“Another of the Imray pilots or guides that are almost uniformly excellent. Always produced by highly experienced enthusiasts who have really been there. … This fine book does the country justice. It is well illustrated, clearly mapped and enthusiastically written. It is also practically all-encompassing. It is, in short, a typical high quality example of the Imray pilots.”
Work Boat World
“When asked at primary school if she had been to many countries abroad, my daughter’s reply was that she had, but only round the edges! That is not strictly true of our visits to the Netherlands which go back to 1962, when only the Veerse Meer had been cut off from the sea, as we have traversed the mast-up route from Delfzijl to Vlissingen, and on a number of occasions the inland routes between Zeeland and the IJsselmeer. Rarely have we lingered though, generally pressing on with some other aim in view. Louise and David’s book (prominent CA members of course), encourages one to go much further, and as the title states; explore and enjoy the inland waters in much greater depth. It covers all the waterways accessible to boats with an air draft of at least 3.5m, so in that respect it is aimed particularly at motor cruisers. There is no other publication available in English which describes the extensive network, giving details of worthwhile places to visit throughout the twelve provinces, so it has to be a must for those who really wish to make the most of the system. However, the areas usually visited by boats with masts, or one could say those that could be, but are not usually well-frequented, are also well-covered, making it a useful addition to their bookshelves too. There is an excellent introduction to the country with all the newcomer needs to know, but with much of interest to the more experienced. The book is clear and logically arranged with good charts and is well-illustrated. The pilotage is detailed and easy to follow, with excellent information on places to moor and the facilities to expect. I particularly liked the much greater coverage than is usual in pilot books, given to the information on the attractions and places of interest for the100 chosen venues. (300 mooring places are detailed). This would certainly add considerably to the enjoyment of any cruise. If this information had been available in the past some of us might not have gone much further afield! This is an excellent addition to the Imray list of pilot books as it shows how much more there is to enjoy in the Netherlands; that there is a whole new world of attractive waterways awaiting those who feel that it is time to turn from sail to power. It is an exciting prospect.”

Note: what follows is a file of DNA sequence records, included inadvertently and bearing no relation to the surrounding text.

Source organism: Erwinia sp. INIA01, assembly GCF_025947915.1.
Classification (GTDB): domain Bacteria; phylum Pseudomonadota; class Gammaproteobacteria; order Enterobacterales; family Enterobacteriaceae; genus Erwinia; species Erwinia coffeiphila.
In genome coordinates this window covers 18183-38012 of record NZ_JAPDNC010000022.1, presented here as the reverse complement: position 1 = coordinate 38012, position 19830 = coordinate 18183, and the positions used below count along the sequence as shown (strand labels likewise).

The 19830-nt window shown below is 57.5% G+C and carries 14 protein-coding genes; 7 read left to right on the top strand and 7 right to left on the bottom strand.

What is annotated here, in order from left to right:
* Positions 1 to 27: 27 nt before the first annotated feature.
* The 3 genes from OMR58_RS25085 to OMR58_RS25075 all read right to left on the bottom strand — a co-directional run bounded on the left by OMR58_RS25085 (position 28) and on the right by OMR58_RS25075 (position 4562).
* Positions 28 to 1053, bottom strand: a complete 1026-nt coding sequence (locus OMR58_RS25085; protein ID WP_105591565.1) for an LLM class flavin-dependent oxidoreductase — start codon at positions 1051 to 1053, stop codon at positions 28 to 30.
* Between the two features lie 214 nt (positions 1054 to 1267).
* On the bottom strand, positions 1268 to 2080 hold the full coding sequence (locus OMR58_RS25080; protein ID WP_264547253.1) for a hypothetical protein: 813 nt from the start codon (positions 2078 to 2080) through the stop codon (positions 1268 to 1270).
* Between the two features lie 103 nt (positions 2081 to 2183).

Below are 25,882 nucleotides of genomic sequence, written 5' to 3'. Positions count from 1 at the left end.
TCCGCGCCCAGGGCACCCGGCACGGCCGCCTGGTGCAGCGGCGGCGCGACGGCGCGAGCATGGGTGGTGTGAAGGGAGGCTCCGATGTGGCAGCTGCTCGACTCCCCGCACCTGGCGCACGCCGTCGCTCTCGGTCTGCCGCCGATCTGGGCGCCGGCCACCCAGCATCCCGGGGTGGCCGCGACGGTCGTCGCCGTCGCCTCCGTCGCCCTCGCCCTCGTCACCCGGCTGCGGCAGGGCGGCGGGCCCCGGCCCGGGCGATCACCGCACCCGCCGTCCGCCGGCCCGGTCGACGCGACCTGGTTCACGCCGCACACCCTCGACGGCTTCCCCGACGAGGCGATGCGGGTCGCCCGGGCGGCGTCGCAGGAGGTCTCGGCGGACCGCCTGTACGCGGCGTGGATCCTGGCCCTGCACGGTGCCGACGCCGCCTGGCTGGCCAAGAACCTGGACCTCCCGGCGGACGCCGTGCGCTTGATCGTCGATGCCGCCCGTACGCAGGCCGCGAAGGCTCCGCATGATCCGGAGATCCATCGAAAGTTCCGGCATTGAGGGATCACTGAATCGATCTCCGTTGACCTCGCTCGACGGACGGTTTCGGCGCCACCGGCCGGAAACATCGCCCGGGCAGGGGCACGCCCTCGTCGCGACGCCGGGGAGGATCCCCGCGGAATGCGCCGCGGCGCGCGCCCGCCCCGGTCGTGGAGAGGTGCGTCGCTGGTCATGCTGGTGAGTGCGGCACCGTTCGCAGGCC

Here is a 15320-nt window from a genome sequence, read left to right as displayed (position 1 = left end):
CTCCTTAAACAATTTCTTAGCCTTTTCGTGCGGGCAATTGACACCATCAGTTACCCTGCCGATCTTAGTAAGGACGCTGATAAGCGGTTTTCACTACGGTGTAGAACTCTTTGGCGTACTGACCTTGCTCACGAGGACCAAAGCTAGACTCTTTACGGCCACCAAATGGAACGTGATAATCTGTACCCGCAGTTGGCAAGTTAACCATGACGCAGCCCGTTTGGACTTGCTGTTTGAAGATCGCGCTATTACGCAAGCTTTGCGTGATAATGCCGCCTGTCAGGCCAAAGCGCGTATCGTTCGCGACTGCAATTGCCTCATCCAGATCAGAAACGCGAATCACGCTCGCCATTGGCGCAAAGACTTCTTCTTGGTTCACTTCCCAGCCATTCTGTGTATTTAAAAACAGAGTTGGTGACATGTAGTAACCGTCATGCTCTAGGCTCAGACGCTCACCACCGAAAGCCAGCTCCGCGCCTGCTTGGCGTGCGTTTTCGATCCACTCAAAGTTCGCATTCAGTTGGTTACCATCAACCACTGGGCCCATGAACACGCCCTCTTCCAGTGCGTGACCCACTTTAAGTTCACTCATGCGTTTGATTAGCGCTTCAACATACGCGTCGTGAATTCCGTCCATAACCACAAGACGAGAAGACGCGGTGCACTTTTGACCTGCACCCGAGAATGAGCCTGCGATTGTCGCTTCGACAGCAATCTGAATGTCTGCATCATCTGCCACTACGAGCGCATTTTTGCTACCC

“David Broad and Louise Busby are old friends of the MBM Cruising Club. Since making their first Channel crossing with us, they have gone on to cruise the inland waterways of many a European country, and most significantly, the Netherlands. This experience is recorded in the first edition of the pilot book ‘Inland Waterways of the Netherlands’.
The book covers the whole 6000km of navigable waterways, where bridge heights are at least 3.5m, and even includes a survival guide to the Dutch language. This is one book that you can’t afford to leave off your reading list when planning a cruise to Holland.”
Motor Boats Monthly
We at Classic Boat have a lot of time for the Netherlands, and the Dutch. Their conservation of their distinctive maritime heritage is exemplary, and the nation’s countryside, architecture and general approach to life is immensely attractive. It always surprises us that more Britons have not discovered the charm of their waterways, or penetrated beyond the few obvious hotspots. In fact, the country is veined with navigable waterways, 3,500 miles (6,000km) of them, offering almost infinite possibilities for relaxing cruising. This new guide, in effect, opens up these rivers, canals and inland lakes and seas to British boaters, with comprehensive information, both navigational and touristic, supplemented with excellent photos and maps (and helpful pronunciation guides to place names). It also covers, in detail, how things are managed over there, including shopping and cash machines, with a guide to interpreting the all-important Wateralmanak – the compulsory ‘ticket’ to the system, which is full of valuable information – in Dutch – on lock and bridge opening times.